Our work

Defence Industry Awards

The Chief of Army speaks at the Defence Industry Awards Dinner.

Lieutenant General David Morrison, Chief of Army, delivers a speech at the Defence Industry Awards dinner, 31 May 2012.

Download speech

LTGEN David Morrison, AO

Speech: Defence Industry Award Dinner Adelaide, 31 May 2012.

I am delighted and honoured to address this prestigious event, which celebrates the contribution of Defence Industry to the security of Australia and its people. In particular, tonight provides an opportunity to pay tribute to excellent performance, across a range of fields of endeavour in Defence Industry. As Chief of Army I am acutely aware of the importance of the relationship between our partners in this sector and the ADF and I welcome an opportunity to celebrate it.

It also gives me the opportunity to acknowledge the support provided to Defence by the Government and people of South Australia. I was lucky enough to be at the opening of Horseshoe Lines, the new home of our 7th Battalion, at the Edinburgh base last year. The very comprehensive way in which South Australia supported and embraced the relocation of over 700 Army personnel and their families to the State set a new and laudable benchmark in the way the ADF has been welcomed into a new location. It augurs well for the future.

The nature of the relationship between Defence and Australian Industry has changed profoundly over the past two decades. Following the exposure of the Australian economy to the full rigour of the global market, with the float of the dollar in 1983, the nature of business in Australia changed.

Nor was the public sector immune to this transformative influence. Governments were under pressure to produce and maintain surplus budgets, to out-source many activities and functions, or to corporatise those that they retained. New concepts such as ‘just- in- time logistics’ entered the lexicon. Areas that had previously been monopolized by Government entities were opened up to the private sector.

Defence often led the way in this trend. As with many reforms, there was some scepticism and resistance at first. However, over time both Defence and the private sector made this relationship work and I believe the benefits have been substantial and mutual. Army simply could not operate either at home or on operations without a vast range of contractor and industry support. Indeed the relationship has become quite symbiotic and intuitive.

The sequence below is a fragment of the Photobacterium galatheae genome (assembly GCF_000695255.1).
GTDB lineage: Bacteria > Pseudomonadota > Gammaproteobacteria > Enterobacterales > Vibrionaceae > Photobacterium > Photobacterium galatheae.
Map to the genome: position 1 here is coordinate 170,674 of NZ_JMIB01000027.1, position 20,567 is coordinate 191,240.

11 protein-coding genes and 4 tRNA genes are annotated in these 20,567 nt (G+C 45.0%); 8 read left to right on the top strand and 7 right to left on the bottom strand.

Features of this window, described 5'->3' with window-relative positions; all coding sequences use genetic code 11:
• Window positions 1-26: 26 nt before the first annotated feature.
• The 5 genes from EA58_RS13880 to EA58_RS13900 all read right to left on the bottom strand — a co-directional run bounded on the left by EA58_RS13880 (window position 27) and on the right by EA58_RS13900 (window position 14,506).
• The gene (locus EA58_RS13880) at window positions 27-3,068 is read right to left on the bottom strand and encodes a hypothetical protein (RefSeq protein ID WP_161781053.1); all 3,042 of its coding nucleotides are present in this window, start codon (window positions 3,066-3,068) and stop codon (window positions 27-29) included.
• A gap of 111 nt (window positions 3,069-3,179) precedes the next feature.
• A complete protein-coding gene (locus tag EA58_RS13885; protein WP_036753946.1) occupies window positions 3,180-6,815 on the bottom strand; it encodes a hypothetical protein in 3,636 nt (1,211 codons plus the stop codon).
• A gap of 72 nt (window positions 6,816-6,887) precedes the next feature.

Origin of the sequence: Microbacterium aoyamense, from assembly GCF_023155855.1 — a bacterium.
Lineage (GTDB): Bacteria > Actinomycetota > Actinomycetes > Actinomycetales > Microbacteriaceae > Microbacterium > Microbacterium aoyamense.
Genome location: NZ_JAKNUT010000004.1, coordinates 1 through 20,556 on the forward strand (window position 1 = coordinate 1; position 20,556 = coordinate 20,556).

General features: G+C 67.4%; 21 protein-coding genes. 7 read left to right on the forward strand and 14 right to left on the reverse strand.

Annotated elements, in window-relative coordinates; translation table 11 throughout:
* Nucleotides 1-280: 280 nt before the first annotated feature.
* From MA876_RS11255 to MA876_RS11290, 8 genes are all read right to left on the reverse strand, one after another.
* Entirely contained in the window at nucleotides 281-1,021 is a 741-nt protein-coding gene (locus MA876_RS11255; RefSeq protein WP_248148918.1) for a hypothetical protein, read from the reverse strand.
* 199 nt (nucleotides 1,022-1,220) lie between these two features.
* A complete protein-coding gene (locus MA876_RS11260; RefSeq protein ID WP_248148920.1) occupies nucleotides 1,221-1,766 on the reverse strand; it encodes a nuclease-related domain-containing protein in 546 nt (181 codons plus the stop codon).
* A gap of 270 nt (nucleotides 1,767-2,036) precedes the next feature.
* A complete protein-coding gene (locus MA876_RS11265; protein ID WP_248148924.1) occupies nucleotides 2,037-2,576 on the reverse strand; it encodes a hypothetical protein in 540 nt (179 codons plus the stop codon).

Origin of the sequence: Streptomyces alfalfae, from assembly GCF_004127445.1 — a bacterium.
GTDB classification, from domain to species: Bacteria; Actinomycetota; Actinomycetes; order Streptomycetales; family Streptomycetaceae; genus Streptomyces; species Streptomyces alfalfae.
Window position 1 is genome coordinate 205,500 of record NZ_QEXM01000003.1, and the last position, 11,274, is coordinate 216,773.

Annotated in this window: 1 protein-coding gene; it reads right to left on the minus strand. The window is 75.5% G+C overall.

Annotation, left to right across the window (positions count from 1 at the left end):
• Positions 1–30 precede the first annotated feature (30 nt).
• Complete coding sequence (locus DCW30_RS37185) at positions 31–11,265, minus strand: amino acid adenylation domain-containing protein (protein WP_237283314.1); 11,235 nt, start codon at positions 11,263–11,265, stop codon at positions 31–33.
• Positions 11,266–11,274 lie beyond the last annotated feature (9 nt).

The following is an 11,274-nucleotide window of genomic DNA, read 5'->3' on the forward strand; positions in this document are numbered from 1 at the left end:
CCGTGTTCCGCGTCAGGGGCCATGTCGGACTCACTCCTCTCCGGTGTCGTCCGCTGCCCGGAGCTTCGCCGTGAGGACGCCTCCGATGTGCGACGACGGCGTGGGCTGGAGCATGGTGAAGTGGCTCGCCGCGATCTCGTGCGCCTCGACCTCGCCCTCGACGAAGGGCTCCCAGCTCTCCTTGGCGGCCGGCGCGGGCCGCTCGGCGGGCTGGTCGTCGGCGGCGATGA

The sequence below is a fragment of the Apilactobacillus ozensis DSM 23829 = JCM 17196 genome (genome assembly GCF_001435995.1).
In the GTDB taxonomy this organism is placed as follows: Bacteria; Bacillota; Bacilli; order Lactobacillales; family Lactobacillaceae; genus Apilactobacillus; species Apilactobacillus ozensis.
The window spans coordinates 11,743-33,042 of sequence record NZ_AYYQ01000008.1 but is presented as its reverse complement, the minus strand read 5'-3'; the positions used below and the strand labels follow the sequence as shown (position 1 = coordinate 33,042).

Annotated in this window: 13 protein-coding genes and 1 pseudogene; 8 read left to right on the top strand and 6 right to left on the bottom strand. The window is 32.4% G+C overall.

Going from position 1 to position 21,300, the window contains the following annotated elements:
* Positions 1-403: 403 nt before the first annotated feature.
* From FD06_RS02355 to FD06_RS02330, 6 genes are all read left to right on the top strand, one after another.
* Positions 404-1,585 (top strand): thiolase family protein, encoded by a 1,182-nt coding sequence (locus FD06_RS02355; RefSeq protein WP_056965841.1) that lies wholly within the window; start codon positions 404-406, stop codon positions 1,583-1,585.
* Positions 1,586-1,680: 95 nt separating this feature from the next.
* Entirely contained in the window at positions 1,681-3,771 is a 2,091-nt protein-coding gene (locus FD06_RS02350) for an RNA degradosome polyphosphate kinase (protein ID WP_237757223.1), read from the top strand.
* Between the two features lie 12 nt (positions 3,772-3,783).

As I speak to you tonight there are young Australians in harm’s way around the world who rely on the services and support that our Defence industry partners provide to stay alive and prevail on operations. On their behalf may I say a heart felt ‘thank you.’

The tempo of operations since our deployment to East Timor in 1999 has been unrelenting. There are signs that it is starting to taper off and, as has been the case ever since Federation, the Government is asking hard questions about Defence expenditure. Even the world’s first hyper-power the United States has recognized that there is an inescapable trade off between guns and butter. No one can afford an unlimited supply of both, especially since the chaos on global markets, triggered by the collapse of Lehmann Bothers in 2008.

We have entered a period of fiscal austerity and there is no escaping that reality.

In recent weeks some of the key assumptions that you relied on for your business plans, and upon which the Army had based its development and force structure plans have been significantly revised. I am on the public record as stating that I found some of the decisions that I have had to make as a result of this year’s budget very painful-especially the cancellation of our self-propelled artillery procurement. All of us have had to do more with less in response to fiscal and budgetary pressures. That is the way we have always done things and this time will be no different.